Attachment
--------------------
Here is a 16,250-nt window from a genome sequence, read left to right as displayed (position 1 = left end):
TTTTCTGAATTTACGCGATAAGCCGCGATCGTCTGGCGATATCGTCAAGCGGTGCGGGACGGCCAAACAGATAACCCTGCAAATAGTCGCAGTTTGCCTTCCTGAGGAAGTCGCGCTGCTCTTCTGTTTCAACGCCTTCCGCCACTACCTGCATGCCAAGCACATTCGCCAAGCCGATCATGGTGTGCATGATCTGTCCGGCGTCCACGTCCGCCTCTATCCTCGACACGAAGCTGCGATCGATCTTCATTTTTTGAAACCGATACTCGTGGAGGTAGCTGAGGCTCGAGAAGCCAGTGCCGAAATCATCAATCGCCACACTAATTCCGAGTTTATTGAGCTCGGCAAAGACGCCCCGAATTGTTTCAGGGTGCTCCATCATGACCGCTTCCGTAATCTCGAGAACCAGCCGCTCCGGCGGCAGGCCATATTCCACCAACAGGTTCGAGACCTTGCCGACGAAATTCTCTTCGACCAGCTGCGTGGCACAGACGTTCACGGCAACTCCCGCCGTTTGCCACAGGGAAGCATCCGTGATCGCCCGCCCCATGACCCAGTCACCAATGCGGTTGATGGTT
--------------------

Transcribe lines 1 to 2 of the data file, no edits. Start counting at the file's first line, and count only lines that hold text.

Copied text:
Here is a 16,250-nt window from a genome sequence, read left to right as displayed (position 1 = left end):
TTTTCTGAATTTACGCGATAAGCCGCGATCGTCTGGCGATATCGTCAAGCGGTGCGGGACGGCCAAACAGATAACCCTGCAAATAGTCGCAGTTTGCCTTCCTGAGGAAGTCGCGCTGCTCTTCTGTTTCAACGCCTTCCGCCACTACCTGCATGCCAAGCACATTCGCCAAGCCGATCATGGTGTGCATGATCTGTCCGGCGTCCACGTCCGCCTCTATCCTCGACACGAAGCTGCGATCGATCTTCATTTTTTGAAACCGATACTCGTGGAGGTAGCTGAGGCTCGAGAAGCCAGTGCCGAAATCATCAATCGCCACACTAATTCCGAGTTTATTGAGCTCGGCAAAGACGCCCCGAATTGTTTCAGGGTGCTCCATCATGACCGCTTCCGTAATCTCGAGAACCAGCCGCTCCGGCGGCAGGCCATATTCCACCAACAGGTTCGAGACCTTGCCGACGAAATTCTCTTCGACCAGCTGCGTGGCACAGACGTTCACGGCAACTCCCGCCGTTTGCCACAGGGAAGCATCCGTGATCGCCCGCCCCATGACCCAGTCACCAATGCGGTTGATGGTT